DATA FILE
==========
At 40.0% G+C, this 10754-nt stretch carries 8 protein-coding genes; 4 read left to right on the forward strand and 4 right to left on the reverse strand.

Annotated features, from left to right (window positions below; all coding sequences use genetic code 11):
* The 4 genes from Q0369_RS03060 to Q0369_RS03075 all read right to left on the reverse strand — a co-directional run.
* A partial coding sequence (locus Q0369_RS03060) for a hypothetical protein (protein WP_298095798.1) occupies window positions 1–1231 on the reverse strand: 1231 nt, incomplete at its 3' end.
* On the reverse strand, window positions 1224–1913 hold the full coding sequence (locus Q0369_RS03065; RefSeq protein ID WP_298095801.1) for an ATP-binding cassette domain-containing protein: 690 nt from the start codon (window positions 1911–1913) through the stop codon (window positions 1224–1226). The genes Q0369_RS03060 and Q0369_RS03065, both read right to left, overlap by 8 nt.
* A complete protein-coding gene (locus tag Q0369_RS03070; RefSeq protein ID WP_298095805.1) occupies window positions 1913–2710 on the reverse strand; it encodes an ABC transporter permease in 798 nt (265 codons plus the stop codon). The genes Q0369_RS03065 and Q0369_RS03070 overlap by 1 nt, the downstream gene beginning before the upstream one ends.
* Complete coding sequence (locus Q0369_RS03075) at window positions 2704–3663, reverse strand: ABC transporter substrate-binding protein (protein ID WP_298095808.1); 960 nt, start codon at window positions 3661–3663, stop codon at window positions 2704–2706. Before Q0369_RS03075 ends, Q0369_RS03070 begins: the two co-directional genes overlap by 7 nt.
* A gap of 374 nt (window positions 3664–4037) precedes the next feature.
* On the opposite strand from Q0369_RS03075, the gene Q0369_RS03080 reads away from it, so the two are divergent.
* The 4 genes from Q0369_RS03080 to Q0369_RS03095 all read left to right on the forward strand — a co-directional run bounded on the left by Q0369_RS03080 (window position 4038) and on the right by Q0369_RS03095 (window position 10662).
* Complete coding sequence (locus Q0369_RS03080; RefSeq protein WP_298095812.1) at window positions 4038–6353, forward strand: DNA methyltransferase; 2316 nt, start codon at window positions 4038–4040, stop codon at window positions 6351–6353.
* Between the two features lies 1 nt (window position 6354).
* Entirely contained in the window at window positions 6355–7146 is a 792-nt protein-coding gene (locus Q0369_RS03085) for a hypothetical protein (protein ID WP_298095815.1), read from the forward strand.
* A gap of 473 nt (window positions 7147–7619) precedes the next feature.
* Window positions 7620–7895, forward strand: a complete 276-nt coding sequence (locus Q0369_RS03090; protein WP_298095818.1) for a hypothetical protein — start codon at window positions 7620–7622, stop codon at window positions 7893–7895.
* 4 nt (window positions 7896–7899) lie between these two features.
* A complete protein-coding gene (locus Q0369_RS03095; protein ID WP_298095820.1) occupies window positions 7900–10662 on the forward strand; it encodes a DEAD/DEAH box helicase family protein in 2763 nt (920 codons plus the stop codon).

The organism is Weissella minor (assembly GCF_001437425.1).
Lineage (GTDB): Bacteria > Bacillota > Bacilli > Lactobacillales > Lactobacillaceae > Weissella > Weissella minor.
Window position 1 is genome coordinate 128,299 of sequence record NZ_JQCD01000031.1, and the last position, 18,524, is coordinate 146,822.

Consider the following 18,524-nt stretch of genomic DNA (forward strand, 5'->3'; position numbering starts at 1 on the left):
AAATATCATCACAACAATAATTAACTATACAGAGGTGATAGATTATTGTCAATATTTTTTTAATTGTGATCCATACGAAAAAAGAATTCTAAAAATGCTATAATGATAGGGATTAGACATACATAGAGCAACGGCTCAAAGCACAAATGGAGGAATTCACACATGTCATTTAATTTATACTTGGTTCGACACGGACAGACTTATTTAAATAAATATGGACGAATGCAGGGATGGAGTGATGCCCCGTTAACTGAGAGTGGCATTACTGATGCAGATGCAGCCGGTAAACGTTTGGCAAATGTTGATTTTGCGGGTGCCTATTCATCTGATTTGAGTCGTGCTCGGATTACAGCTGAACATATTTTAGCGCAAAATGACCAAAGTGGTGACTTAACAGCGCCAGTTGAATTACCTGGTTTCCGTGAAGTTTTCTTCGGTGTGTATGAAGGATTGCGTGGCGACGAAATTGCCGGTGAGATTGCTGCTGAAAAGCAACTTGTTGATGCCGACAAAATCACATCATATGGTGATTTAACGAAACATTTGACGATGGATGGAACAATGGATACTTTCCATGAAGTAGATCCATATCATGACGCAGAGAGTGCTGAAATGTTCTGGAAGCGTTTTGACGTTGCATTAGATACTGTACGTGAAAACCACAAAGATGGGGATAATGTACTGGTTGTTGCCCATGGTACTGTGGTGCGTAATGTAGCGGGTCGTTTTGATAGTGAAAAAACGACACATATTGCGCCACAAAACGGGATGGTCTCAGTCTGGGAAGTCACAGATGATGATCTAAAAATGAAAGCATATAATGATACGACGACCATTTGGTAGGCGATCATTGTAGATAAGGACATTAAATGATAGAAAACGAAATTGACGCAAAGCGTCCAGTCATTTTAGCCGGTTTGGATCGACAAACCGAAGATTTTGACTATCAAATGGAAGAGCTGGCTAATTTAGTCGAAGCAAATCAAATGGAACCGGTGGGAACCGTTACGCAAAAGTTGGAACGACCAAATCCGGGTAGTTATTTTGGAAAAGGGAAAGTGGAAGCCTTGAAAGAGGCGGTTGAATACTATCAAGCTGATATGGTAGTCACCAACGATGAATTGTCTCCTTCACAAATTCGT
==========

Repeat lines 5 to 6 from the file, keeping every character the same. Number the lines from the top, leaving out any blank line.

* On the reverse strand, window positions 1224–1913 hold the full coding sequence (locus Q0369_RS03065; RefSeq protein ID WP_298095801.1) for an ATP-binding cassette domain-containing protein: 690 nt from the start codon (window positions 1911–1913) through the stop codon (window positions 1224–1226). The genes Q0369_RS03060 and Q0369_RS03065, both read right to left, overlap by 8 nt.
* A complete protein-coding gene (locus tag Q0369_RS03070; RefSeq protein ID WP_298095805.1) occupies window positions 1913–2710 on the reverse strand; it encodes an ABC transporter permease in 798 nt (265 codons plus the stop codon). The genes Q0369_RS03065 and Q0369_RS03070 overlap by 1 nt, the downstream gene beginning before the upstream one ends.